Unsuccessful Kickstarter – Lessons Learned

My newest venture: Musketeers.me recently tried to fund some new project ideas that we had, via Kickstarter: http://kck.st/QjQZho

As you can see, we weren’t successful.  In fact, we fell extremely short of our goal.  It wasn’t a failure however, because we really learned a lot about our products and made some great contacts and the beginning of a community for them.  We still plan on making these two products.  Just now they will have to be built in spare hours/cycles, instead of us dropping all consulting work and focusing on them fulltime.

But that’s not why I’m really writing this blog post, for things that we’ve learned about our products will come out in time as we do, eventually, release them.  In even better forms than we’d originally conceived.

No, I’m writing to share lessons learned about Kickstarter itself.   Now, all of us at Musketeers.me were familiar with Kickstarter.  We’d watched it, we thought we understood it.  Heck, we even googled for every possible “How to make a successful Kickstarter” article we could find and read them.   And we thought we knew what to expect.  Boy were we wrong.  So I wanted to share some of my own personal findings (some of which are directly about Kickstarter, some are more tangential)

  1. Amount of funds
    Obviously in the end, we were asking for far more money than we were able to raise.   The interesting thing is that we had already dropped our asking amount significantly.  We originally calculated that we’d really want to have $200k in order to really have the four of us really focus on making these products up to the point of being fully featured websites that could live a life of their own.   We did quickly realize as we did the math, that asking for $200k was just going to be far too much.   So we backed it down to $50k, which was the minimum we could afford to make that will let us focus 100% on these for a little while.  But, for a ‘non-physical-product’, where people were essentially prebuying a service that they couldn’t even see.  It was just too much.  Unfortunately I’m not sure if there’s anything different we could have done there.  Versus having a completely different kind of product.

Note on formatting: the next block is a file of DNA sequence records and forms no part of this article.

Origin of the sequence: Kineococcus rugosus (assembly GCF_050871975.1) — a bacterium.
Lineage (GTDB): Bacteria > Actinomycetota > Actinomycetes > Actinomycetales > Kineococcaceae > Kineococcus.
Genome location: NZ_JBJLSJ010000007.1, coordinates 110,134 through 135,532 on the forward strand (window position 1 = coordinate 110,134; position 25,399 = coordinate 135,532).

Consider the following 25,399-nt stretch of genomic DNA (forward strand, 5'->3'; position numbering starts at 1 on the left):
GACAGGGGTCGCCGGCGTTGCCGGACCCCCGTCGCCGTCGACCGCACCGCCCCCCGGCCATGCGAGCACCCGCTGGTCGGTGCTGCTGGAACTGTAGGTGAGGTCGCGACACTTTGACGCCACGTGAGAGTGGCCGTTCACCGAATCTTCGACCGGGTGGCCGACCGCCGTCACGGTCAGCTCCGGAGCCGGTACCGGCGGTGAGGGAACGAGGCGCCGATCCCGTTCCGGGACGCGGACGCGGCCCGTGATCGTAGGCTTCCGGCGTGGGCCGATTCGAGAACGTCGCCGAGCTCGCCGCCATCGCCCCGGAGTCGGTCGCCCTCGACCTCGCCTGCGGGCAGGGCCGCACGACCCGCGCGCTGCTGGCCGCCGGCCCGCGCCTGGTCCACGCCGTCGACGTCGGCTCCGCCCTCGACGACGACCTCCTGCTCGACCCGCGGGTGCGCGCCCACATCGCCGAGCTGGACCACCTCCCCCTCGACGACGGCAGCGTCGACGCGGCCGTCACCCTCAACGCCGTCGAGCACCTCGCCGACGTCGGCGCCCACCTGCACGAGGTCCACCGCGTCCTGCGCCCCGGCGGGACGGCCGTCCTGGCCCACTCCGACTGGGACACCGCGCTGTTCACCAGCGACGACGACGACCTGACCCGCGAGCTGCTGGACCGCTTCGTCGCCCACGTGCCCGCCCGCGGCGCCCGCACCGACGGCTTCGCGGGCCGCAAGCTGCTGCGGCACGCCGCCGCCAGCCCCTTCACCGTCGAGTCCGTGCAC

2. % of followers
    So part of the calculations that lead us to come up with our number of $50k, was based upon the size of our networks.  Between the lot of us, the Musketeers have around 5000 followers on twitter (and that’s not counting some of our extensive networks on Facebook, Google+, etc).   We erroneously made an assumption that:  “Hey, if even only 50% of our followers would chip in $20, we’ll make it!”  And we were expecting at that point for it to go viral!  (Think Big!).   However;  the reality was that we had 1% of our networks who backed us.   There’s actually a number of reasons for that, but it meant we had started from a very wrong mindset.
  3. Noisy Networks